Hey, remember the ’90s? Someone pass me a Zima!
I’m old enough to remember when sensible people laughed mirthlessly at rightwing fantasy stories about Hillary Clinton instead of stating them as fact. But times, they are a-changing—and now all the names and faces from ’90s-era Clinton scandal mongering have returned.
This time, however, it’s not just the Rush Limbaughs of the world peddling these absurd conspiracy theories in the dark corners of the culture to which they were once deservedly relegated. Now, they’re coming straight from the Republican nominee for president.
And the media breathlessly report all of it, justifying the promulgation of discredited conspiracy theories by saying they’re just reporting on what a presidential candidate is saying.
But, as Joan Walsh rightly notes, just because Donald Trump is leading his campaign into the sewer, it doesn’t mean the media should follow.
Trump seems to feel no pain, or shame. But journalists do, or should. Vince Foster killed himself because of a crippling depression made worse by the anti-Clinton witch hunts of the media, particularly Travelgate, which he particularly lamented because an aide got reprimanded (he had asked his boss to put the blame on him instead.) Starr exonerated the Clintons of the trumped-up Travelgate charges, but that was four years after Foster died. … Rather than playing the helpless victims of Trump’s repeated con jobs, [journalists] need to up their game to do their jobs in the next six months.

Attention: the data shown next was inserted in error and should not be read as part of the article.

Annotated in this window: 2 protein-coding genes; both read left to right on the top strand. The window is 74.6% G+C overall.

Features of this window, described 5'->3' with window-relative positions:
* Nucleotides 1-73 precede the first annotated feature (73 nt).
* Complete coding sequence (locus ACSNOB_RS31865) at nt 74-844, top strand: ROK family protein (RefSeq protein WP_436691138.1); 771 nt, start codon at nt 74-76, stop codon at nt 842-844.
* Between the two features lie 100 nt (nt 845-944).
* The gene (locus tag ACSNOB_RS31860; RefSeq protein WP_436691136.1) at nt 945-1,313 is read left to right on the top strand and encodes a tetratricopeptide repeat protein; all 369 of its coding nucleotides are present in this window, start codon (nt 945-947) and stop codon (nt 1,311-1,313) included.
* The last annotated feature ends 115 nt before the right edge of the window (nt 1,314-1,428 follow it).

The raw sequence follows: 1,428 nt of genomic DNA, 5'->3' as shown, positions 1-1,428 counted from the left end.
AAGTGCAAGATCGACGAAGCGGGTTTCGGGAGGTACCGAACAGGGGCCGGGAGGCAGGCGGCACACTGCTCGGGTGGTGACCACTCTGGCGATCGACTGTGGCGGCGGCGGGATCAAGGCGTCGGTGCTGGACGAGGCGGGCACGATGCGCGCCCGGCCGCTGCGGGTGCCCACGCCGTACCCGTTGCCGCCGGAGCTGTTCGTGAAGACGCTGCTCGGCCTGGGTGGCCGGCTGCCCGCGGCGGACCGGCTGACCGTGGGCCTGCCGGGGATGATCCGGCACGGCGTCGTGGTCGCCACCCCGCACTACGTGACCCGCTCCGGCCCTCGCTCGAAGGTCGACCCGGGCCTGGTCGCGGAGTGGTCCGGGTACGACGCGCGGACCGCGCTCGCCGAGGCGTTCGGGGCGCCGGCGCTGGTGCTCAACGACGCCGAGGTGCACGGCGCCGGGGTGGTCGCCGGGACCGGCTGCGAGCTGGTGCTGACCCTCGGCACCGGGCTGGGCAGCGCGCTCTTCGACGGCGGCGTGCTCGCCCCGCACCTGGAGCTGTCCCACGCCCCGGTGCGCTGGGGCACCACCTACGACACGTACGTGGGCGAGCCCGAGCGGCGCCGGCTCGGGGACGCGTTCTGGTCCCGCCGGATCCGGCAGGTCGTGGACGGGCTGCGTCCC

And, naturally, Donald could also stop being a terrible person who rolls around in other people’s pain and trauma like a pig in mud. But that’s probably even less likely to happen than the media making the sage decision to stop indulging his noxious smears as legitimate campaigning.
The whole thing is infuriating to watch, but what saves me is the knowledge that it’s ultimately futile. Those attacks didn’t work two decades ago, and they’re not going to work now.
As Hillary herself said: “I just can’t say this often enough: If [Donald Trump] wants to go back to the playbook of the 1990s, if he wants to follow in the footsteps of those who have tried to knock me down and take me out of the political arena, I’m more than happy to have him do that.”
Frankly, there’s no more convincing argument for Hillary’s candidacy than the fact that the best her opponents have got to use against her are 20-year-old discredited conspiracy theories.
And as my colleague Peter Daou points out, all this dredging of old Clinton conspiracies is because Donald would rather make Bill Clinton his rival instead of running against — and losing to — a woman.
(AP Photo/Don Ryan)